In your career as a front-end developer, you’ll spend most of your time building a website interface. That interface might include API requests to an application server for data, manipulating the state of the application, and styling it according to the designers’ needs.
Sometimes, though, you’ll inevitably need to think about the bigger picture. You’ll have to understand the foundation on which your front-end application sits. Perhaps your manager needs you to handle some aspects of website or server architecture, or maybe you just want to be able to draw convincing diagrams of the website’s large-scale design to convince an interviewer that you know what you’re doing. Either way, learning some back-end technology can make you infinitely more valuable as a front-end developer.
Every front end developer should know these three technologies, at least abstractly: content delivery networks, load balancers, and Redis cache. These technologies optimize client-to-server communication, and although a back-end developer is more likely to handle them, they could just as easily be assigned to a competent front-ender.
3 Back-End Technologies That Front-End Developers Need to Know
- Content delivery networks.
- Load balancers.
- Redis cache.
CDN (Content Delivery Network)
A CDN stores all cacheable assets (JSS, CSS, HTML) in a network of edge nodes (also known as servers) that stand in between your application’s server and the clients who make requests to your website. This structure can greatly improve your website’s performance as it reduces the physical distance between your users and the content that they’re accessing. CDNs will also reduce the number of requests that your origin server will have to respond to since the CDN servers will handle most of the requests to the clients. Amazon, Cloudflare and Akamai are all CDN providers that you should be familiar with.
The load balancer, as the name suggests, alternates requests to your website’s URL between many servers. This is another way to improve the site’s performance because it can lower the volume of requests to your website servers by a significant factor. Importantly, the load balancer sits behind the CDN, meaning that any requests to your website will hit the CDN first for cached assets. Only if the request still requires more processing will it be transferred to the load balancer. Many algorithms can dictate the way that your requests get balanced through the load balancer. The simplest and most common is round robin balancing, in which the load balancer sends each subsequent request to the next server in the list, one after the other.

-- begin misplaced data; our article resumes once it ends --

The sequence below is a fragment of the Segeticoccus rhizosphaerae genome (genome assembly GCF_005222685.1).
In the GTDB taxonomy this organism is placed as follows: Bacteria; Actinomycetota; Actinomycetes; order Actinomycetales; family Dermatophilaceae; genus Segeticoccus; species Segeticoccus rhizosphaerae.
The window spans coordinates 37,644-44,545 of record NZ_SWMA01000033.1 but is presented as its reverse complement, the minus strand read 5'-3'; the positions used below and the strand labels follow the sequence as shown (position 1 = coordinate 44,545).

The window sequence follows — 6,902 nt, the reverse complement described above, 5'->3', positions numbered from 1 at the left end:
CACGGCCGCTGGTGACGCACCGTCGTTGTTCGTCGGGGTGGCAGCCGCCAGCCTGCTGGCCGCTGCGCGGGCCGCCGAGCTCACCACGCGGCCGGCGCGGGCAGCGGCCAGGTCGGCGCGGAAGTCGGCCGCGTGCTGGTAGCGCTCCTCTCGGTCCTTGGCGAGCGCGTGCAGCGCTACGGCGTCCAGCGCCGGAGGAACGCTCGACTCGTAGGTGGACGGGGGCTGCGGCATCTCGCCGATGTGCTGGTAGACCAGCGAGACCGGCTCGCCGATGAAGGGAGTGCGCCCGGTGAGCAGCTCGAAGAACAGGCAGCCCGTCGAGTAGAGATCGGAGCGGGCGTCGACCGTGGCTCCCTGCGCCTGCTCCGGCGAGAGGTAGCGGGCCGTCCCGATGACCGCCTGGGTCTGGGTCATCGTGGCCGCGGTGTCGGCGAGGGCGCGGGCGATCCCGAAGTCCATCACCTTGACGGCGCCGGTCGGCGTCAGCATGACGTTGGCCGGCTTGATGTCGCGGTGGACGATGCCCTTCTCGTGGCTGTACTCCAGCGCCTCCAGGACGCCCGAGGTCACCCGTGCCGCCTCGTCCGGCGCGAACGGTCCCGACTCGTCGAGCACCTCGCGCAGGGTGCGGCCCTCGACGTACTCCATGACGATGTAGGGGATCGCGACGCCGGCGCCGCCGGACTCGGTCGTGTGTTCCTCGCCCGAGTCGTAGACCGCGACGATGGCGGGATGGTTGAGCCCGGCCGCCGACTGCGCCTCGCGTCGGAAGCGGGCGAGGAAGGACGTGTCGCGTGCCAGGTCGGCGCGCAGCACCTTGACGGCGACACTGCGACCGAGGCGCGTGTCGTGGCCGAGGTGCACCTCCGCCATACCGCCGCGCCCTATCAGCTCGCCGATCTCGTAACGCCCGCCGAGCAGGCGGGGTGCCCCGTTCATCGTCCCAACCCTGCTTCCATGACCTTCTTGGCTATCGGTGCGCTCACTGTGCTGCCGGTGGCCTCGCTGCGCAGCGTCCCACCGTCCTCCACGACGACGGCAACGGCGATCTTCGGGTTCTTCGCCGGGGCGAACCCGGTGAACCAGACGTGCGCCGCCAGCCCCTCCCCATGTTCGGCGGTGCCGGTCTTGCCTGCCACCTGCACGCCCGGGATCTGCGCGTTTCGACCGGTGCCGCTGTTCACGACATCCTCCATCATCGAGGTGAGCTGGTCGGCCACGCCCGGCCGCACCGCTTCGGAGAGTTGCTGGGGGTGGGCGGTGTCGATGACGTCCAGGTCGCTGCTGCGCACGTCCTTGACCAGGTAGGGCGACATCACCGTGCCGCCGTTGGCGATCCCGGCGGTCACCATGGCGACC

A Redis database provides a way to cache data in memory on the server, allowing client requests to skip querying data from the database. This is necessitated because database requests are very slow relative to reading information from memory. Redis databases actually store your data as strings, making them very, very fast to pull from memory and send back to the requestor.
The usual architecture of Redis is to place it adjacent to your server, as a “last measure of defense” between incoming requests and the server, meaning that Redis will be queried after the request has already passed through the CDN and been assigned a server by the load balancer. If a result is available as a string in Redis, then the server can return that data quickly. Otherwise, it will make the database request and then cache the result for the next request.
Understanding the bird’s-eye view of your application’s architecture is always important. If you’re just getting started in web development, knowledge of these topics may be nice-to-have but not essential. If you’re a seasoned engineer looking to develop into a more architecture-focused or a full-stack role, then learning these technologies might be the factor that allows you to make that transition.